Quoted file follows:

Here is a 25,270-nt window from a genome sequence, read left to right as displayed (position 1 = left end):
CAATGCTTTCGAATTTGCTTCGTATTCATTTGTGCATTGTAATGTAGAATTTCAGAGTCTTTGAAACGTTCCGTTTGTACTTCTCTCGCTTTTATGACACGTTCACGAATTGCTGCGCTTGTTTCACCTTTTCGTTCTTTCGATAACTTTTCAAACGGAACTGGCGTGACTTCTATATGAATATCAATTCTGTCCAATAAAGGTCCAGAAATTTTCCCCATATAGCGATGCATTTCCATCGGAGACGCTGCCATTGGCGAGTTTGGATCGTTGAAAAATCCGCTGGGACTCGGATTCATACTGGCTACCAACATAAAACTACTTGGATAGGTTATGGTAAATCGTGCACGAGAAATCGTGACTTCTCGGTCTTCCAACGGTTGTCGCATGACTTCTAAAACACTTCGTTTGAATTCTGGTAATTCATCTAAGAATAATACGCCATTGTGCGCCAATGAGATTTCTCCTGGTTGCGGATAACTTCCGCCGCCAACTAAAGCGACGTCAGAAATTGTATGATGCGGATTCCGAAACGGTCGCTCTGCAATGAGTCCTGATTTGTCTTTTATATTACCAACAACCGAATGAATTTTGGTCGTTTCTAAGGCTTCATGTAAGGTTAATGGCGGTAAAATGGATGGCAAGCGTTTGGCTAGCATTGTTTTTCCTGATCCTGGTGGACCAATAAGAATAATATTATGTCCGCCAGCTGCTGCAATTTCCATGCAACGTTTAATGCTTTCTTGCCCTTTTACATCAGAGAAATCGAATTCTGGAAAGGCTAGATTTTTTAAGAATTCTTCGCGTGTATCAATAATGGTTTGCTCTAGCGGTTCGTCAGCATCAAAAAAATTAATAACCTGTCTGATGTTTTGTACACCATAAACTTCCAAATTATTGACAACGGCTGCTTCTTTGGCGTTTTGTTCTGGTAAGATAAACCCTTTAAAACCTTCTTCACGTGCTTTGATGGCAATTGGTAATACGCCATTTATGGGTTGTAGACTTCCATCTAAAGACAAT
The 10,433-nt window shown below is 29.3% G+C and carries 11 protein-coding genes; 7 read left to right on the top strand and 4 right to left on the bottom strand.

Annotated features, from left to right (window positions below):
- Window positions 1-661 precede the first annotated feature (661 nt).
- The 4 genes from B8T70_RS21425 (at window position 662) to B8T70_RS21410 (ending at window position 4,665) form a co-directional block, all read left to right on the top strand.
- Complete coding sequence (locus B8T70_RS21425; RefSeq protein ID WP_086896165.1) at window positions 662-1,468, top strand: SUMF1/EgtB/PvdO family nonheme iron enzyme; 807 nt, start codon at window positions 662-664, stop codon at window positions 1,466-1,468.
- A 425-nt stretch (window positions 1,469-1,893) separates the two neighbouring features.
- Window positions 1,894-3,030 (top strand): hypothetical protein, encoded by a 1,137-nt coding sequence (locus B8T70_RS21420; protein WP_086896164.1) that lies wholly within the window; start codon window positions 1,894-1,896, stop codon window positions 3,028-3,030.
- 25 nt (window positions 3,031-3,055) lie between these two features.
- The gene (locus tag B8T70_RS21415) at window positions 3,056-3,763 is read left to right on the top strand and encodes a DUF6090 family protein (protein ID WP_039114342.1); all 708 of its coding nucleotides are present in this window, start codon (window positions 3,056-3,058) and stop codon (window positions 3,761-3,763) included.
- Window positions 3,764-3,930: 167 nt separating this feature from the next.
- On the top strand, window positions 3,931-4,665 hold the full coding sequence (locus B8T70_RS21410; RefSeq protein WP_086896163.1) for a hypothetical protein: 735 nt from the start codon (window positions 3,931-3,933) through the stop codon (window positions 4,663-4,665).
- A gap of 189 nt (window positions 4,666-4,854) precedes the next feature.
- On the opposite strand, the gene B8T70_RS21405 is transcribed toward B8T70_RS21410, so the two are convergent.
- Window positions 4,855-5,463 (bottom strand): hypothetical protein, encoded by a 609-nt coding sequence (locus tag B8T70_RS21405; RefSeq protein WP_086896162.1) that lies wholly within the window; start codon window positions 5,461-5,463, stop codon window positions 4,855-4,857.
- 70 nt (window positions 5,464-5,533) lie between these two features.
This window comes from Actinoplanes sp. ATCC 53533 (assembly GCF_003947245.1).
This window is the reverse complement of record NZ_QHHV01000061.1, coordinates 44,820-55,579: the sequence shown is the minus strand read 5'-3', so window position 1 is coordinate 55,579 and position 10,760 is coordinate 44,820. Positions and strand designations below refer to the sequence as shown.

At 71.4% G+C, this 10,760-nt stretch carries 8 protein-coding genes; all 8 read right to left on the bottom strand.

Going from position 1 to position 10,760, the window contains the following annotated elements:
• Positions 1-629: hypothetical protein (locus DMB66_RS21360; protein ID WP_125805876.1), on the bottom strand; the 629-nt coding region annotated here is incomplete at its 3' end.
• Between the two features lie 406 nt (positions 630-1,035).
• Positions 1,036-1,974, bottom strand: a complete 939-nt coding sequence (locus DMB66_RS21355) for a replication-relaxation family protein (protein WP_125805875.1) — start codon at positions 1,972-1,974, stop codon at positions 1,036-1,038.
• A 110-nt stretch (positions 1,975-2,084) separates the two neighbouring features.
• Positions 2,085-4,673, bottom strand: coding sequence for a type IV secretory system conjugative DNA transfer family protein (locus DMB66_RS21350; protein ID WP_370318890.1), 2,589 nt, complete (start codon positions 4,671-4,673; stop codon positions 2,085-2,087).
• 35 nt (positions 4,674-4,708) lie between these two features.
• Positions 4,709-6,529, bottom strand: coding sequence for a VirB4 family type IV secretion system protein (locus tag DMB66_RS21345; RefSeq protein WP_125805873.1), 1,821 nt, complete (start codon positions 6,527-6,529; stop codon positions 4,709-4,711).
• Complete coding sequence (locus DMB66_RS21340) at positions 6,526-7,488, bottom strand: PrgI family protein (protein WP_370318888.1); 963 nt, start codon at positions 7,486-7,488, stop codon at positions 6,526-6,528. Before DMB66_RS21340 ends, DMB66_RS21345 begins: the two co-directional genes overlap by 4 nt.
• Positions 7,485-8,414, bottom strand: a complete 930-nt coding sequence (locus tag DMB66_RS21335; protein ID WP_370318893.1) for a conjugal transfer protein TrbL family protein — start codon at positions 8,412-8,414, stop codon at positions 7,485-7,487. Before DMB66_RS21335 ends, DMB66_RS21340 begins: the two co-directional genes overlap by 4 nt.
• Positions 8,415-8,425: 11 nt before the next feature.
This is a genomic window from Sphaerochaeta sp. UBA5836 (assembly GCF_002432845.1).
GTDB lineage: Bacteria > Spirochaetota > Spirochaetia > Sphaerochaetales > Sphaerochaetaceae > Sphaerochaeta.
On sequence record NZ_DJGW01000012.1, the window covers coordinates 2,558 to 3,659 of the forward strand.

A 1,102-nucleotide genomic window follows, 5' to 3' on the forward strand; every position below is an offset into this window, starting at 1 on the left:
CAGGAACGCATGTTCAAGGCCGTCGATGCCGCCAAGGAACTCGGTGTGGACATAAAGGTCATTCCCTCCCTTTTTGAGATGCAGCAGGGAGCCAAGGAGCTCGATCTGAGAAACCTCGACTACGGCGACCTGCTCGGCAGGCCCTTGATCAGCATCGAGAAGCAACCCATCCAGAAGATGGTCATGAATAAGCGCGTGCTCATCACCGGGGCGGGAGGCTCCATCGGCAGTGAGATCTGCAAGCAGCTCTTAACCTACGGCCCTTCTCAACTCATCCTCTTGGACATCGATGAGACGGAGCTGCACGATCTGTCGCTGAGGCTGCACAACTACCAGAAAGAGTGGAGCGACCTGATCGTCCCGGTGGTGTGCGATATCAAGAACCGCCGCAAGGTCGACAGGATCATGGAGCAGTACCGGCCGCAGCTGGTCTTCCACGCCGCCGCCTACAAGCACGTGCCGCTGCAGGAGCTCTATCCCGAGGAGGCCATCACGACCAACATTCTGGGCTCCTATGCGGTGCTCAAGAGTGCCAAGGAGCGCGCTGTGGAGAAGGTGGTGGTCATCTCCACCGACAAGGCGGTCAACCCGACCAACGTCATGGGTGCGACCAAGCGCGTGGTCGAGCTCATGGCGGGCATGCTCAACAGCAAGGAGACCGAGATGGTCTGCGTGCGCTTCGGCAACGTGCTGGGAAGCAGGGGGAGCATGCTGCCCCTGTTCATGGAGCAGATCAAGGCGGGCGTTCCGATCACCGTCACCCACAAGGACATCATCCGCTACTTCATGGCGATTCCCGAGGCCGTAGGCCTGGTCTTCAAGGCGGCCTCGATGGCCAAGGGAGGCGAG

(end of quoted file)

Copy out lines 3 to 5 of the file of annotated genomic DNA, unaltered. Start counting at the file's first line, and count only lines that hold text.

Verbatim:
The 10,433-nt window shown below is 29.3% G+C and carries 11 protein-coding genes; 7 read left to right on the top strand and 4 right to left on the bottom strand.

Annotated features, from left to right (window positions below):
- Window positions 1-661 precede the first annotated feature (661 nt).